The youngest suicide on record in Oregon, U.S., is a 7 year old. In South Africa it’s 10, Brazil 9.
January 26, 2005
Two things. First Anatomy for Beginners.
Last night I watched Gunther von Hagens cut open a guys chest, pull out his lungs, cut open his heart, all on TV. Having seen his plasticised exhibits in London, and missing out on his live dissection last year, it was great to find Channel 4 in the UK screening three dissections over consecutive days. This is what public broadcasting is about. The BBC should be embarrassed that it didn’t get there first.
Secondly, talking of the BBC, I’ve been watching a lecture given by Cory Doctorow (Boingboing, EFF) on copyright and DRM (digital rights management). It really is worth a watch for anyone who is remotely interested in IP issues, new media, or just life in the modern world, full stop. I say, talking of the BBC, because he mentions the vast archive of radio and television programmes that the BBC holds. This is a public broadcaster holding an archive of, already paid for by the public, material. We should be lobbying for its release to the web. The BBC site is one of the finest on the web, but has been under attack recently and expenditure on it is being scaled back. Apparently the Beeb are keen to release the archive but need external pressure and lobbying of the governors to see it through.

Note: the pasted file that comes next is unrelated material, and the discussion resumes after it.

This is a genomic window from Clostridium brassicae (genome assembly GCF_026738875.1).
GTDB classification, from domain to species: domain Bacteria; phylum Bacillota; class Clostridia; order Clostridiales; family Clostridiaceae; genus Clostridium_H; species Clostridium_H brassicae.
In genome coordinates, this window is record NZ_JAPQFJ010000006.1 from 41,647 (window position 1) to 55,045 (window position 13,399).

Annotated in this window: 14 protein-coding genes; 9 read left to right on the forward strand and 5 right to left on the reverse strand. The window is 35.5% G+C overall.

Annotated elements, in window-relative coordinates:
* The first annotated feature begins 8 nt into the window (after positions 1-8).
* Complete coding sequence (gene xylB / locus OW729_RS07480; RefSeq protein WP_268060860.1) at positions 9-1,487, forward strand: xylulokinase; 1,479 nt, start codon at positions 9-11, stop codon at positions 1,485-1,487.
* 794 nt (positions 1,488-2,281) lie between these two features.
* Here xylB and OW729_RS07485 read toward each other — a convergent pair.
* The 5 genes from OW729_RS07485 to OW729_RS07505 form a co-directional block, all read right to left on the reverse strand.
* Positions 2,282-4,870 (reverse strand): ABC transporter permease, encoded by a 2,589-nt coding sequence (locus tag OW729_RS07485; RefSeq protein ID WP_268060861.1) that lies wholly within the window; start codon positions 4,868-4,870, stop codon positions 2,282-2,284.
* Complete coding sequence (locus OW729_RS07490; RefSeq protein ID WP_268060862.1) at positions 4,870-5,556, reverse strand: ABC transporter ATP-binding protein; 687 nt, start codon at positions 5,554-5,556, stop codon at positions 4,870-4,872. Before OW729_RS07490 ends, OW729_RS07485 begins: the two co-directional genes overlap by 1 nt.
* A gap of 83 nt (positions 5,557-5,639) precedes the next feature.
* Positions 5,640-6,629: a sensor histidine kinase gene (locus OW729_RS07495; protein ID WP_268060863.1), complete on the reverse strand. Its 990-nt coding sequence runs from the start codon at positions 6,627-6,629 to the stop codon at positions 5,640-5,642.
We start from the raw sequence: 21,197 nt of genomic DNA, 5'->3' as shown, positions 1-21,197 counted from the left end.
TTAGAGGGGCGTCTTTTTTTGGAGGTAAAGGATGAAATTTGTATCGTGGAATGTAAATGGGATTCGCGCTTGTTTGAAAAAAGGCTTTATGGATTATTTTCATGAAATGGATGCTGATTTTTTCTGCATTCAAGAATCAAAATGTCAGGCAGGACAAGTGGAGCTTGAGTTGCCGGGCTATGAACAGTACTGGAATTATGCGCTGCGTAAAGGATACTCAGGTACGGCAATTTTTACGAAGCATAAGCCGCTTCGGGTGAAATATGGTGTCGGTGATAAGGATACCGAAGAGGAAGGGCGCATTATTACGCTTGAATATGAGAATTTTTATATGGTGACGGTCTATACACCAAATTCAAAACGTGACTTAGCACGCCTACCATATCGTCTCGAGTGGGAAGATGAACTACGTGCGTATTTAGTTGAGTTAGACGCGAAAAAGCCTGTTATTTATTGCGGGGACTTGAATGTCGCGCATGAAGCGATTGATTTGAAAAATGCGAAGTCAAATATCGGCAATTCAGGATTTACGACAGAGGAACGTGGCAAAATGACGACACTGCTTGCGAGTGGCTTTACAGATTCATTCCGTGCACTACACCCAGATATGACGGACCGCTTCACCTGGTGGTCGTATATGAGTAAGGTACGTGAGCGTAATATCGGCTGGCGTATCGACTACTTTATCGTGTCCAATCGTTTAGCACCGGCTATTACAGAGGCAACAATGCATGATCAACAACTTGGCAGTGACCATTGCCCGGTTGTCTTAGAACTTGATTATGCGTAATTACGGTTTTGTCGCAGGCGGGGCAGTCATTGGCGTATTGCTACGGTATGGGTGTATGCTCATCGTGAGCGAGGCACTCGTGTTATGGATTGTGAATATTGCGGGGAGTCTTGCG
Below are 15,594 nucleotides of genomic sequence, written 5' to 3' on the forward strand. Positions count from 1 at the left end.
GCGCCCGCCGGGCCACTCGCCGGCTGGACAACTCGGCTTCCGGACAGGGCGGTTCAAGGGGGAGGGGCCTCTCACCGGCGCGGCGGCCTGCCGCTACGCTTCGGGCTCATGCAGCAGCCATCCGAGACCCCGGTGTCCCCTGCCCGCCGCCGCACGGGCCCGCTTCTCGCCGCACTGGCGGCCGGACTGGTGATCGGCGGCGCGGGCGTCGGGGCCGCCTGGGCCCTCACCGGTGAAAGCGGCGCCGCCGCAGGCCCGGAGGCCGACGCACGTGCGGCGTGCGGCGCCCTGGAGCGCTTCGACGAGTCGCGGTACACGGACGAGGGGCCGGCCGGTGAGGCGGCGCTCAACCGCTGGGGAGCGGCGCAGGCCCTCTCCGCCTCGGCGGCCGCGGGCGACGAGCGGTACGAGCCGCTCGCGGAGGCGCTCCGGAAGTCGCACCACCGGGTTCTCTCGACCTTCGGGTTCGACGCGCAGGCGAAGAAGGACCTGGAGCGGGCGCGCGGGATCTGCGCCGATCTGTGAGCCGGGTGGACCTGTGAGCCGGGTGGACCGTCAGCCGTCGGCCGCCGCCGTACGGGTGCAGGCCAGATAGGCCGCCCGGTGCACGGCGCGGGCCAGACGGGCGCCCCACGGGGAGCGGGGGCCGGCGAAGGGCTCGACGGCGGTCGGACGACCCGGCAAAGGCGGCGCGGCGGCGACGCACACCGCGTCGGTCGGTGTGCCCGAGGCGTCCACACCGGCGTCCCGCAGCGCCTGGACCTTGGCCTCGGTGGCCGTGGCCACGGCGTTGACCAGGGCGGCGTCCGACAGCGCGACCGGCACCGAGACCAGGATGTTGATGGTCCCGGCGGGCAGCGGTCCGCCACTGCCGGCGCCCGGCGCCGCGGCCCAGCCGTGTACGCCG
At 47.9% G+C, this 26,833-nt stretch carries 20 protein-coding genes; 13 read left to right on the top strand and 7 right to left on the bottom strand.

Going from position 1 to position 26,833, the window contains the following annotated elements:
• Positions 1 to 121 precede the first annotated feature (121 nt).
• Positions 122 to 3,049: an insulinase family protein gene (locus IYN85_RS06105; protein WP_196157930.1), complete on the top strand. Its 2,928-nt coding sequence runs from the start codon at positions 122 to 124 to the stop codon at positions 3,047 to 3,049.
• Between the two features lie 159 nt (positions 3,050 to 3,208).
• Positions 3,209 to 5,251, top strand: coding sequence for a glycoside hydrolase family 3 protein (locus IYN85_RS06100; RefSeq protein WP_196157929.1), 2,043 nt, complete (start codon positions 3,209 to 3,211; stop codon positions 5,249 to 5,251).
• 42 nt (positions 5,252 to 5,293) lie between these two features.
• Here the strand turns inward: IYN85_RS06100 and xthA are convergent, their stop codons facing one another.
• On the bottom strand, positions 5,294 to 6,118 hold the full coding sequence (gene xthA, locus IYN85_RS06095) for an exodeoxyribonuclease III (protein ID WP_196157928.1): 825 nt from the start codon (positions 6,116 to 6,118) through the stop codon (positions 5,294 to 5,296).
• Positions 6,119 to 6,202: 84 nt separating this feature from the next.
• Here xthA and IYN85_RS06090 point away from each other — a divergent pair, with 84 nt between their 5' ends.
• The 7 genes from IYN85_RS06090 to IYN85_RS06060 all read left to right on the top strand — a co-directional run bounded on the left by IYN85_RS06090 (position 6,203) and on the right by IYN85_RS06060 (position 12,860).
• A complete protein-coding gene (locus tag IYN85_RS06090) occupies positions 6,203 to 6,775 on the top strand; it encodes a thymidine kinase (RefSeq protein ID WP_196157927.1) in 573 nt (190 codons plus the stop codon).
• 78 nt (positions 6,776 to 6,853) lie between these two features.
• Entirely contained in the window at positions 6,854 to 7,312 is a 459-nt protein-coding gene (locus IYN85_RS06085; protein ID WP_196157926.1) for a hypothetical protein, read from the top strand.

January 25, 2005
I was thinking about why I’m blogging, about why anyone blogs. [and making it difficult for myself by pumping out The Chemical Brothers new album “Push the Button” at the same time.] Of course there are a number of obvious answers. Fred Wilson (A VC) pretty much sums up the basics. But what interests me is the blogspace itself and what it represents. C S Peirce in “The Fixation of Belief” argued that there are three (it’s always 3 with Peirce!) characteristics which should be present as a basis for belief.
1 It must control our thinking, our thinking must not control it